Northwood is a small, unincorporated crossroads village in northern Logan County, Ohio, United States. It lies along the line between Richland Township and McArthur Township, approximately two miles south of the village of Belle Center and near the South Fork of the Great Miami River. Northwood was founded in the early 1800s, during the early years of settlement in Logan County. Its primary significance lies in its being the original site of Geneva College.
During the 1830s, the Rev. J. B. Johnston, pastor of the Miami Reformed Presbyterian Church in Northwood, began teaching a small classical school in his study. Friends and relatives, noticing the popularity of his classes, began to suggest the opening of a small college in the area. Eventually, Geneva Hall was opened in the spring of 1848, partially under the oversight of the Lakes Presbytery of the Reformed Presbyterian Church. Despite its initial popularity, the school soon failed for lack of money and support. At the end of the Civil War, Geneva was reopened as a school for freedmen and soon began to educate whites as well. The community received a post office on 1868-11-24. During the 1870s, its name was changed from Geneva Hall to Geneva College, and the college became significant enough that the town's name was changed to "West Geneva". Although the college flourished, it moved to Beaver Falls, Pennsylvania in 1880, largely because of Northwood's lack of a railroad and because of greater financial possibilities there.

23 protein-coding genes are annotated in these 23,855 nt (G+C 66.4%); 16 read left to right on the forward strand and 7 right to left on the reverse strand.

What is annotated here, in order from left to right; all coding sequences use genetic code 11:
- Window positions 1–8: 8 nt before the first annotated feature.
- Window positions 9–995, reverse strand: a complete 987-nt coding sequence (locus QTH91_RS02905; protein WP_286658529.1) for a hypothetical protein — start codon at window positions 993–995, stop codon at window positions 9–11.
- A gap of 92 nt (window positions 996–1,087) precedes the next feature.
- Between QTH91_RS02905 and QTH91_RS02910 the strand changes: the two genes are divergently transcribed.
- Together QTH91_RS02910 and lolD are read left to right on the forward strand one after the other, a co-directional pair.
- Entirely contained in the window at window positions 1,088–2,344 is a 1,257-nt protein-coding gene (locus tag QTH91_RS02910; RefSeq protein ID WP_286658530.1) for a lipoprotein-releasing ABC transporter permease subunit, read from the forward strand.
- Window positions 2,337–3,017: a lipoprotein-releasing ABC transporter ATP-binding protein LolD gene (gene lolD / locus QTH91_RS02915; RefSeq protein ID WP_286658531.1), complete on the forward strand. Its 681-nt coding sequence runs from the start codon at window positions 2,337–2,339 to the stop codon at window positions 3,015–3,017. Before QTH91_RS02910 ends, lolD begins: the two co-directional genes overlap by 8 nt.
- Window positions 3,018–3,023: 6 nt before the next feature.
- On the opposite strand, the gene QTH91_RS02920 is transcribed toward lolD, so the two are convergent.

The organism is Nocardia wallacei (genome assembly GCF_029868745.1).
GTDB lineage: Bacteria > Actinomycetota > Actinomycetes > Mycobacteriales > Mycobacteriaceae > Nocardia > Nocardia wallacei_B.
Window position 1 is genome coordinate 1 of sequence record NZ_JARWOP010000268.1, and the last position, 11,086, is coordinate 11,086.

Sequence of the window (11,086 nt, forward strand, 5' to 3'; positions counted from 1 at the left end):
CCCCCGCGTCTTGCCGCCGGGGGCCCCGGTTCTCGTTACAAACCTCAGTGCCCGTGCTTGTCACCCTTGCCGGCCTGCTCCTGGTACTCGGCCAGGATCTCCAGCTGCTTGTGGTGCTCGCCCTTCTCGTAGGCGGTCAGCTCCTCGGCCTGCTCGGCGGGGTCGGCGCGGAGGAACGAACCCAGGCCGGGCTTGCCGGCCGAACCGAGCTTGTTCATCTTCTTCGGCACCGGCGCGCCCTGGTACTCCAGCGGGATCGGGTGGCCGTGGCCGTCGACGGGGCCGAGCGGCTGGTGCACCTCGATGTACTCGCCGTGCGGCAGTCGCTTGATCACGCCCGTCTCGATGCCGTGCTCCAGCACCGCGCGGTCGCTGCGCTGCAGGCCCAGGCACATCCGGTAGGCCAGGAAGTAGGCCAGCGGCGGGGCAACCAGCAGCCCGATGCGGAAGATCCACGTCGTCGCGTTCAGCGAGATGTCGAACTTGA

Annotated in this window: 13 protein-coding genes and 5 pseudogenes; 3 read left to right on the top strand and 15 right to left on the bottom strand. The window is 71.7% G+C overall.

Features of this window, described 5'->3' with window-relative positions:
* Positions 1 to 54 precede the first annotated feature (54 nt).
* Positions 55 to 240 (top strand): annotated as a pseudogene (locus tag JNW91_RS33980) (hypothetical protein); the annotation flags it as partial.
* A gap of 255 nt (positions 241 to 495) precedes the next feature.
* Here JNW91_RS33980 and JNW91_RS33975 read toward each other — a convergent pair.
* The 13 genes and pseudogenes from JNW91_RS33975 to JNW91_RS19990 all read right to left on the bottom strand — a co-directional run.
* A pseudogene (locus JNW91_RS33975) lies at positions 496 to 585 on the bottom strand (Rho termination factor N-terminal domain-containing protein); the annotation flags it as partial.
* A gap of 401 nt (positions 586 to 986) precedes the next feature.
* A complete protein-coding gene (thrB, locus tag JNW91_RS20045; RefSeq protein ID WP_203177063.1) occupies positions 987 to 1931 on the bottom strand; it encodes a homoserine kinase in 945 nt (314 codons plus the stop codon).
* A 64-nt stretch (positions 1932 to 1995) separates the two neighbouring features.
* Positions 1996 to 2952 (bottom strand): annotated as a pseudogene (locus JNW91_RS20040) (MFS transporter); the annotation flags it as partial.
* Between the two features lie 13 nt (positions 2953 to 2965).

After 1880, Northwood declined. While Northwood was never a large town, the departure of the College removed the village's significance, and "West Geneva" reverted to the old name of Northwood. Its post office closed on 1901-06-29, and local residents received Belle Center addresses. During the 1940s, State Route 638 was constructed through the village, curving over the old college property. Today, Northwood is composed of fewer than twenty homes, and only a stone marker remains to mark the College. Its primary significance today is a quarry and asphalt plant.